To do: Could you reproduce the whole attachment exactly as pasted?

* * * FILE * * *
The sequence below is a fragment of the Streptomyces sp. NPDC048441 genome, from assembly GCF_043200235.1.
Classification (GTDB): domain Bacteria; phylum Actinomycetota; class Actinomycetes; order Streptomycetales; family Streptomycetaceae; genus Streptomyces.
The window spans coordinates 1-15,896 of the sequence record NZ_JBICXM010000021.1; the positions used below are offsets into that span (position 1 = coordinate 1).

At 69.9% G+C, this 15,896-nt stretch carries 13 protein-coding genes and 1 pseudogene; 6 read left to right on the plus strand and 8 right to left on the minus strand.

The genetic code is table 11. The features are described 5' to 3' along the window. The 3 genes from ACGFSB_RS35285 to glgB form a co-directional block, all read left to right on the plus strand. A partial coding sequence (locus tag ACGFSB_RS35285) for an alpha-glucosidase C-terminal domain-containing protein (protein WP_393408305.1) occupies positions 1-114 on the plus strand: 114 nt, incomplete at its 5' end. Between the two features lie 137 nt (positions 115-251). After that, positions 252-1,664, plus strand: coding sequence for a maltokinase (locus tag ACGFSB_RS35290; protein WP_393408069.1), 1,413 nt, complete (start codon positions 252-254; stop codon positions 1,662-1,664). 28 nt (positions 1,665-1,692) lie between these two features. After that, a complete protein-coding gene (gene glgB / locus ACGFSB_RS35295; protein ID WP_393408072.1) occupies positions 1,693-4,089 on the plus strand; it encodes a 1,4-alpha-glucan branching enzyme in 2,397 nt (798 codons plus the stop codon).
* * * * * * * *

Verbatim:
The sequence below is a fragment of the Streptomyces sp. NPDC048441 genome, from assembly GCF_043200235.1.
Classification (GTDB): domain Bacteria; phylum Actinomycetota; class Actinomycetes; order Streptomycetales; family Streptomycetaceae; genus Streptomyces.
The window spans coordinates 1-15,896 of the sequence record NZ_JBICXM010000021.1; the positions used below are offsets into that span (position 1 = coordinate 1).

At 69.9% G+C, this 15,896-nt stretch carries 13 protein-coding genes and 1 pseudogene; 6 read left to right on the plus strand and 8 right to left on the minus strand.

The genetic code is table 11. The features are described 5' to 3' along the window. The 3 genes from ACGFSB_RS35285 to glgB form a co-directional block, all read left to right on the plus strand. A partial coding sequence (locus tag ACGFSB_RS35285) for an alpha-glucosidase C-terminal domain-containing protein (protein WP_393408305.1) occupies positions 1-114 on the plus strand: 114 nt, incomplete at its 5' end. Between the two features lie 137 nt (positions 115-251). After that, positions 252-1,664, plus strand: coding sequence for a maltokinase (locus tag ACGFSB_RS35290; protein WP_393408069.1), 1,413 nt, complete (start codon positions 252-254; stop codon positions 1,662-1,664). 28 nt (positions 1,665-1,692) lie between these two features. After that, a complete protein-coding gene (gene glgB / locus ACGFSB_RS35295; protein ID WP_393408072.1) occupies positions 1,693-4,089 on the plus strand; it encodes a 1,4-alpha-glucan branching enzyme in 2,397 nt (798 codons plus the stop codon).